Parasthesias (altered nerve sensation – pain, tingling, numbness) going down the arm to the fourth & fifth fingers.
Radial pulse diminishes or is absent when arm is raised overhead.
History of whiplash.
This is often confused with Carpal Tunnel Syndrome.
Go cautiously and get feedback when working scalenes as this area may be very tender.
Work scalenes by rotating and flexing head toward affected side to minimize skin tension, then move thumb laterally under superior border of clavicle, moving from the sternum toward the acromion process.
Work pectoralis major by placing your fingertips under the anterior wall of the axilla and doing petrissage with your thumbs across the fibers of the pecs. It’s best to keep your fingers stationary and only move your thumbs because the axilla may be very ticklish.
Work pectoralis minor by sliding your fingers on the rib cage under pectoralis major, pressing toward the coracoid process. Press into pectoralis minor and move your fingers superiorly while bringing your clients arm overhead. The movement of your hand on the reb cage can be tolerated better if it is done while moving your clients arm overhead.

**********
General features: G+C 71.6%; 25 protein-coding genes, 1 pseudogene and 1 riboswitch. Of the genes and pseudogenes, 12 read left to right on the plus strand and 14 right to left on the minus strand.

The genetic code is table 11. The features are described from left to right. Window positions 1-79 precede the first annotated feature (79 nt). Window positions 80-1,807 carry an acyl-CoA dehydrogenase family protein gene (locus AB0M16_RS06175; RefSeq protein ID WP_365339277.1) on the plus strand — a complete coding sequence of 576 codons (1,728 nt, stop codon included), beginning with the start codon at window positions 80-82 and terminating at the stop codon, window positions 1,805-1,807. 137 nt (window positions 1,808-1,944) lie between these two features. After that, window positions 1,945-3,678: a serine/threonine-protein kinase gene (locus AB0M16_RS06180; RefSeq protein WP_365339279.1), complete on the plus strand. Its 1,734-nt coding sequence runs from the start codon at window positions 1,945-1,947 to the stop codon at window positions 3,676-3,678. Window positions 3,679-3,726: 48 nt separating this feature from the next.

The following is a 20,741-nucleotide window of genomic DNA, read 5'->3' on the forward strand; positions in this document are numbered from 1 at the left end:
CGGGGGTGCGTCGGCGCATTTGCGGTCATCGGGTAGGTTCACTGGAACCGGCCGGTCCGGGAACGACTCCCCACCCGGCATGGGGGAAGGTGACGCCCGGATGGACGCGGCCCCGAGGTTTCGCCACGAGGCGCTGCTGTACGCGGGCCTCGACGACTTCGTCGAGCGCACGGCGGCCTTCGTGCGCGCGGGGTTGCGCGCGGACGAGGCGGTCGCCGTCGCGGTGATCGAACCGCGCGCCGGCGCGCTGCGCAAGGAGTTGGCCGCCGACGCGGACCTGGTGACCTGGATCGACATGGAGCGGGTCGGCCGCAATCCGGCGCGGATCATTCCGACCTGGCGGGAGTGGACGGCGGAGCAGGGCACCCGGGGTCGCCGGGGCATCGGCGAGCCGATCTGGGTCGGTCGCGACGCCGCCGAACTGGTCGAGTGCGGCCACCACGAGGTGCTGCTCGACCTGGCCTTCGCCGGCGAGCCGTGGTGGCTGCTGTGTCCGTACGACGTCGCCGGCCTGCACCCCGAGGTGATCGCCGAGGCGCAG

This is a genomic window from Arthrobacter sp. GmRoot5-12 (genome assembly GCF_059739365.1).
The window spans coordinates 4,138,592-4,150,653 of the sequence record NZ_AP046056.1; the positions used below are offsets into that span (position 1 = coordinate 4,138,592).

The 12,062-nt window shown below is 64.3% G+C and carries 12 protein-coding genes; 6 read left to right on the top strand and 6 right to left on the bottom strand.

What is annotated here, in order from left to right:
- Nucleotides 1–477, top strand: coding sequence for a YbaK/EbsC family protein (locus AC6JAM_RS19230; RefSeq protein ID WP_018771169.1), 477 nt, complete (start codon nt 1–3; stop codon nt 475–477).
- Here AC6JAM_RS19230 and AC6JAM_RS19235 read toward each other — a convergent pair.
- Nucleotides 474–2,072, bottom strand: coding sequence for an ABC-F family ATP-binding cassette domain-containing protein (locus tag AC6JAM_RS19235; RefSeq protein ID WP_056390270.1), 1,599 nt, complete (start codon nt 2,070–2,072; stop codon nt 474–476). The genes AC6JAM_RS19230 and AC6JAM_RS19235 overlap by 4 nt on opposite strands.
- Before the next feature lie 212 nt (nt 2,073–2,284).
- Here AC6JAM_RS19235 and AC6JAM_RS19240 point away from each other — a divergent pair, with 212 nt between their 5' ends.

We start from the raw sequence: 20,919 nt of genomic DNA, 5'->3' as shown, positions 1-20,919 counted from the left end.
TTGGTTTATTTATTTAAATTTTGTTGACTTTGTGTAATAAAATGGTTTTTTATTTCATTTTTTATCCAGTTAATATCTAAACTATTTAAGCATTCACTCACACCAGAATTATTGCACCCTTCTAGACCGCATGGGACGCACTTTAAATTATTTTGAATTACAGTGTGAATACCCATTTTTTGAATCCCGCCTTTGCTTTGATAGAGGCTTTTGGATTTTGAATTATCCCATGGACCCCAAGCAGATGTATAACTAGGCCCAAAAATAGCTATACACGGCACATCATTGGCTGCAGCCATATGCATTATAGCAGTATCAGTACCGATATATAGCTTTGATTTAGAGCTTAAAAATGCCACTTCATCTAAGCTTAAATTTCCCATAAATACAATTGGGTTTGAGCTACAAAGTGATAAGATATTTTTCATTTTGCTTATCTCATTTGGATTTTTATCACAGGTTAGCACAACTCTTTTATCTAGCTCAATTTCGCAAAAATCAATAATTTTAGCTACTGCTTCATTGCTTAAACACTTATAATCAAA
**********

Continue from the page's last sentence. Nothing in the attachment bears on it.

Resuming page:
Scalenes may be stretched by having your client laterally flex their head with the head rotated toward the shoulder, pointed straight ahead, then rotated away from the shoulder. Show your client how the pectoralis major muscle may be stretched in a doorway.
Soft Tissue Release - Scalenes
Soft Tissue Release - Pectoralis Minor
Scalenes - Sidelying
Scalene Side Lying Variation
Anatomy - Scalenes
First Rib Release
First Rib Release Side Lying
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